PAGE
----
The first Road Map Region Parent Forum on Saturday, April 20, was a big success, drawing more than 850 parents and hundreds of children to Foster High School in Tukwila for a day of workshops, inspirational speakers and an interactive Resource Fair. The purpose of this first-of-its-kind, regional event was to give parents the information they need to help their children do well in school – from cradle to college and career.
The Parent Forum was hosted by the Road Map Project, a community-wide effort to dramatically improve student achievement from cradle to college and career in South King County and South Seattle. Road Map Project partners, including nonprofit organizations, public health and housing agencies, school districts and parents, collaborated and co-designed the forum to address needs identified by parents.
“Parents are a child’s first teacher. Parents are key to student success. Parents want to be involved with the schools as a valued partner. We need to talk less and listen more to the people closest to the children,” said featured speaker Norman B. Rice, President and CEO of the Seattle Foundation, during the forum’s opening assembly. Other speakers included Highline Public Schools parent Patricia Gonzalez, Tukwila Mayor Jim Haggerton and Tukwila School Board President Mark Wahlstrom.
Every effort was made to remove barriers that would prevent parents from attending the forum – attendees had access to simultaneous translation, child care, transportation and food from different cultures.
The event’s workshops were well-attended and spanned many topics, including the exploration of STEM (science, technology, engineering and math) with Radio Disney, understanding the school system, understanding the importance of early learning, preparing for college and advocating for children with special needs. Parents were also given the opportunity to connect with school district leadership in discussion sessions.
Throughout the day, parents and children explored the Resource Fair, which gave parents access to practical resources, including dental screenings and job training, in addition to the opportunity to talk with incredible experts in many fields, such as brain development and robotics.
Parents also had a chance to win great prizes, such as a Microsoft Surface, Target gift cards, passes to family attractions, as well as iPad Minis from Radio Disney.
The Parent Forum would not have been possible without planning and volunteer support from hundreds of people across the region.
Do you want to help improve education in our region? Are you interested in learning more about the Road Map Project? Please join our email newsletter by clicking here and come to our quarterly meetings.
The Parent Forum got off to a great start with help from two featured speakers: Norman B. Rice, President and CEO of The Seattle Foundation, and Patricia Gonzalez, a parent of Highline Public Schools students. Their messages were inspirational, powerful and energizing. Below, you will find the text of their speeches.
Patricia Gonzalez (English):
My name is Patricia Gonzalez and I’m from Mexico. I have been married for 17 years and have two daughters and one son. Patty, Hillary & Abraham. They all attend different schools in the Highline School District: Elementary, Middle School and High School. I am pleased to be here today to share my experience navigating the school system and how I have helped my children have better grades. When my oldest daughter started kindergarten, I began worrying about her education. I have always had a great interest in her graduating and getting a college degree.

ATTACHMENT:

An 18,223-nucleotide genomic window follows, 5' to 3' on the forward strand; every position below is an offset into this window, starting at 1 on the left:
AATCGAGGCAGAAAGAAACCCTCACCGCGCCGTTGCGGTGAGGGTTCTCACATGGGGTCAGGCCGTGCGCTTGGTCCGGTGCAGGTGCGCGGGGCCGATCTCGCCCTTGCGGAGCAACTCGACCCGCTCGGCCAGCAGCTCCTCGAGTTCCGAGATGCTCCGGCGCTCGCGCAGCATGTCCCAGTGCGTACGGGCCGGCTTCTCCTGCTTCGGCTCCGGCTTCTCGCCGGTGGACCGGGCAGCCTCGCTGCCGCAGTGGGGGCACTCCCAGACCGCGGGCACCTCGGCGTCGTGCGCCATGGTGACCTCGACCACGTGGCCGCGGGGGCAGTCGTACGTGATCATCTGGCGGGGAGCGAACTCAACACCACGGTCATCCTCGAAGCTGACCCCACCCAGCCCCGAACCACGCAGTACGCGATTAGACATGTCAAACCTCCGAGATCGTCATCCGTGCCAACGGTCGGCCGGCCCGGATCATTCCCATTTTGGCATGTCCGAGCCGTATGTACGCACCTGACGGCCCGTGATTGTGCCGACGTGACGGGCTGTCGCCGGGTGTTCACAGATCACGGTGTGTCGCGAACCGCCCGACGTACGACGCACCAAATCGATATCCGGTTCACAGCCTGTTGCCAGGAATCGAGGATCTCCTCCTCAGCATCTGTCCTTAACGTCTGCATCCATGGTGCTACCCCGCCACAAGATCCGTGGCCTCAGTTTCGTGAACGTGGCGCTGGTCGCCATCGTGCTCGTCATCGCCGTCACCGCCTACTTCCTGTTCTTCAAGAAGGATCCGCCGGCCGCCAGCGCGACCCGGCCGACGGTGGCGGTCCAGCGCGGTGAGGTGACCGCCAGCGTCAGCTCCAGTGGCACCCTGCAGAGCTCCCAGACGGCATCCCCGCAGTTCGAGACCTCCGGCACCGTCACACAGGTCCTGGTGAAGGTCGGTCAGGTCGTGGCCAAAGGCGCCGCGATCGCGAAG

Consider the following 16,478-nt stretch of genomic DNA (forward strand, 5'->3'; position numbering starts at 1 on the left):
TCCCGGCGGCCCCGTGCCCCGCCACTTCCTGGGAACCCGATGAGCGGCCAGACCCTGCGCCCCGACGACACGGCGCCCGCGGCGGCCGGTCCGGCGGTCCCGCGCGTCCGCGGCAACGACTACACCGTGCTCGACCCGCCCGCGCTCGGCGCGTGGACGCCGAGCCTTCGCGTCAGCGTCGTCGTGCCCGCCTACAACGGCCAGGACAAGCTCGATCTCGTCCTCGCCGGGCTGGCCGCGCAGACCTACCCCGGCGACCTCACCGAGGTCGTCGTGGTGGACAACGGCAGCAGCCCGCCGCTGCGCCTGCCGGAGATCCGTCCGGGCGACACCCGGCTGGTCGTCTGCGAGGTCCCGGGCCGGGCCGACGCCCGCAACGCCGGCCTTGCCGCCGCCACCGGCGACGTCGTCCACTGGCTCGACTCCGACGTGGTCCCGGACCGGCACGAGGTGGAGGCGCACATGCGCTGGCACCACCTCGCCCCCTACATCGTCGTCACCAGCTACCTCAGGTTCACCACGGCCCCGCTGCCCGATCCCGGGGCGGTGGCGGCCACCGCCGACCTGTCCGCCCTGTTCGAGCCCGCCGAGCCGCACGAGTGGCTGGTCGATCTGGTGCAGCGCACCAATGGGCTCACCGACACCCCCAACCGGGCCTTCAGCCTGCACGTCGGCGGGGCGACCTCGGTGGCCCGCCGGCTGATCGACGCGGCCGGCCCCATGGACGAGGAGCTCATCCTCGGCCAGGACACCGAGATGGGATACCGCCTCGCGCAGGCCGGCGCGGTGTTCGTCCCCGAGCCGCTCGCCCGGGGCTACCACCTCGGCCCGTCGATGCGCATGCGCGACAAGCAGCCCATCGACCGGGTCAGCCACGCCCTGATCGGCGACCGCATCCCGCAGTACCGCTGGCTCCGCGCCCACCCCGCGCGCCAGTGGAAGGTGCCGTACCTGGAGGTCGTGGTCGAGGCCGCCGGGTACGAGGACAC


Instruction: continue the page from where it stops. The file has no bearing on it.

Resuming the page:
My concerns began when I didn’t know how to understand the education system in this country. Even though, I always attend all the meetings, I did not know how to help her. I thought that her teachers would help her just merely because they were her teachers.
Even though the education system is different in our home countries, through my experience, I have seen that all parents face similar barriers.
When my other two children started to attend school, I realized that I needed to look for more information, that if I didn’t interest myself in their education, nobody else would. That only we, their parents know their attributes and abilities and the areas where they need help. We are responsible for being informed, participating in the meetings and applying what we learn. And for this, there are many ways for us to communicate: through school meetings, visits to our children’s classrooms, calling our children’s teachers and also through email. Truly, even though at the beginning it wasn’t easy, by regularly visiting my children’s school and getting involved as a volunteer this helped me a lot. And even though on some occasions things have not been very positive, I will assure you that sooner or later your efforts will bear fruit.
Communication between teachers, parents and students is very important. We as parents must ask direct and clear questions. Questions specifically focused on the subject at hand or our concerns. Questions need to be asked as often as you desire. The more we ask, the more we learn. I know that each family is unique, just as each of our children is unique. We all have different ways of learning and applying what we learn. Even though at times we feel that we aren’t doing enough, I’m here to tell you: we are. Because as we experience our children’s positive progress, how they are growing and the expectations that they set for themselves, at that moment, we recognize that our time and effort has paid off.
Even though it’s not an easy task, we need to have the determination and conviction that our children as students deserve a good education and that this can only be done as a team. Parents, students, teachers and school personnel.
You are the leaders in your homes, with great skills and most importantly a big dream. A dream that our children receive a great education and have a successful future. Attending this conference is only the beginning. Let us not just listen to the information that is presented to us today. Let us apply it today and consistently from this moment forward. Our children deserve it!
Patricia Gonzalez (Spanish):
Mi nombre es Patricia Gonzalez y soy de México. Tengo 17 años de casada, tengo dos niñas y un niño, sus nombres son Patty, Hillary y Abraham. Los cuales atienden diferentes escuelas: primaria, secundaria y preparatoria en el distrito de Highline. El día de hoy me complace el compartirles mi experiencia navegando el sistema escolar y como he ayudado a mis hijos a tener buenas calificaciones. Desde que mi niña grande comenzó en el kinder, comencé a preocuparme por su educación. Yo siempre he tenido un gran interés en que ella se gradué y obtenga una carrera universitaria.
Mi preocupación empezó al no entender cómo funcionaba el sistema educativo en este país. Aunque siempre asistía todas las reuniones, yo no entendía cómo podía ayudarla. Pensaba que los maestros la iban a ayudar por el simple hecho de ser maestros.